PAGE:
Pork Producers Encouraged to Exercise Caution when Considering Trading Carbon Credits

CANADA - Farm-Scape: Episode 2231. Farm-Scape is a Wonderworks Canada production and is distributed courtesy of Manitoba Pork Council and Sask Pork.
calendar icon 28 August 2006
clock icon 3 minute read

Farm-Scape, Episode 2231

The Canadian Pork Council is advising swine producers to tread with caution as they begin exploring potential opportunities on the carbon credit market.

To help producers avoid problems the Canadian Pork Council and its provincial member organizations are distributing a Carbon Credit Agreement Negotiation Checklist.

CPC Environmental Programs Coordinator Cedric MacLeod cautions there are no approved systems in Canada where a producer can trade carbon and receive revenue and, without a domestic approval system, contracting carbon credits can be risky.

"There are emerging opportunities out of the Chicago Climate exchange that we are keeping a close eye on to make sure that we communicate any new developments in as timely a manner as possible to the producer community.

The Chicago Climate Exchange is a voluntary exchange and they do have some protocols that they have developed both for the cropland and livestock agricultural sectors.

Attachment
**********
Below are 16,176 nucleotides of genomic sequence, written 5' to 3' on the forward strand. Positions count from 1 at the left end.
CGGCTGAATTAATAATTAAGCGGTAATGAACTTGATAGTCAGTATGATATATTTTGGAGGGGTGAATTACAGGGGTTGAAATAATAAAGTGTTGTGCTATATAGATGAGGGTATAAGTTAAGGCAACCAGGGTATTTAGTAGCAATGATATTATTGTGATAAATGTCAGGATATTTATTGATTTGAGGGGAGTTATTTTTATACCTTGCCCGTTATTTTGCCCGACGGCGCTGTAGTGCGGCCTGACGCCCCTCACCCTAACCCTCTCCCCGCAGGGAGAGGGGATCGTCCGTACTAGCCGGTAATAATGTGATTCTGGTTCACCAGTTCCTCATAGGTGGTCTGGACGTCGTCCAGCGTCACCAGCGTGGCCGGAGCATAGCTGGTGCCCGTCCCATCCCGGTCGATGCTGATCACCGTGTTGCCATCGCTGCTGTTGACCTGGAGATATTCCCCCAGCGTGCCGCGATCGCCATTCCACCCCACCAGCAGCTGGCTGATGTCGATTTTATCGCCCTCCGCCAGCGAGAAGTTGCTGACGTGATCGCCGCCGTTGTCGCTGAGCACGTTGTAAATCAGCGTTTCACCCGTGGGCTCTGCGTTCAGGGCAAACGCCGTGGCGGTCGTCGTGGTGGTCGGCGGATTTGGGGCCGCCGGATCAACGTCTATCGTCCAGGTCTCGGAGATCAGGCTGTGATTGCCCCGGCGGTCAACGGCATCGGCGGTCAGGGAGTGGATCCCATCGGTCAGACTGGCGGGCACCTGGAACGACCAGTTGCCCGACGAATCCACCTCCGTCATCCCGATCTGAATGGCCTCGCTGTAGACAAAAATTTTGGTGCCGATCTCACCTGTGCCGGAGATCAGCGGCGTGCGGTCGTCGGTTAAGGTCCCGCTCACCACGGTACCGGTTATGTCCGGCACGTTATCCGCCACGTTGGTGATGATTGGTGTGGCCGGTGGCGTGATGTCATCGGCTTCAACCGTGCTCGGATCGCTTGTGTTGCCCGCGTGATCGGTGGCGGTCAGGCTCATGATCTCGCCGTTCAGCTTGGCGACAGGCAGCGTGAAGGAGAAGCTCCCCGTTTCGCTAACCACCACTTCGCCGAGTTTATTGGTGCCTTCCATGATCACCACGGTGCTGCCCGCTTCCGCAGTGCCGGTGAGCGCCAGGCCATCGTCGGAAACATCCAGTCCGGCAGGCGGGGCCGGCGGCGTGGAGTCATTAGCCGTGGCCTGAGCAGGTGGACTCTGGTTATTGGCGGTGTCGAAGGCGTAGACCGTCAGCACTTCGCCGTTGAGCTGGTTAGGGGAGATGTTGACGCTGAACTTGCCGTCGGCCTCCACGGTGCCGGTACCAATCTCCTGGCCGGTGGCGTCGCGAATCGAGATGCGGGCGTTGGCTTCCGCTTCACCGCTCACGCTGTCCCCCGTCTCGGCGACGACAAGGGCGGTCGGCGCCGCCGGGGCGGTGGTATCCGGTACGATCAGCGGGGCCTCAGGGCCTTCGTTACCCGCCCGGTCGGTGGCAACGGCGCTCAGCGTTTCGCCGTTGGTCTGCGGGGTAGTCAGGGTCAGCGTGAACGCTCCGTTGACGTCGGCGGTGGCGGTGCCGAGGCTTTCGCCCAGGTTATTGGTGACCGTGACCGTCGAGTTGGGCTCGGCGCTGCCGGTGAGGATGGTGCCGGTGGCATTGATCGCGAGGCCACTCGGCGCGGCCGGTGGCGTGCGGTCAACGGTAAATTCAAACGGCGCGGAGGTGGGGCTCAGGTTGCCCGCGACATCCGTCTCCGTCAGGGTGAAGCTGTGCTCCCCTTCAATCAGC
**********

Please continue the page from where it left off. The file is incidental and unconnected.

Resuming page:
One in particular would be methane capture and destruction through anaerobic digestion processes.

There's been quite a few projects in the US that have traded carbon through the Chicago Climate Exchange from those kind of technologies.

Certainly the soil carbon sequestration angle is something that most aggregators are looking at and I think there will certainly be opportunity here in Canada or throughout North America and the world over to trade those packages of carbon but, at this point, systems are really just getting up and going and how they might affect an individual producer on the ground and in terms of revenue at this point is difficult to predict but there will be opportunities world wide."

MacLeod stresses, when considering the sale of carbon credits, it is particularly important to be aware of any potential liability in the event the contracted number of credits can not be delivered.

For Farmscape.Ca, I'm Bruce Cochrane..
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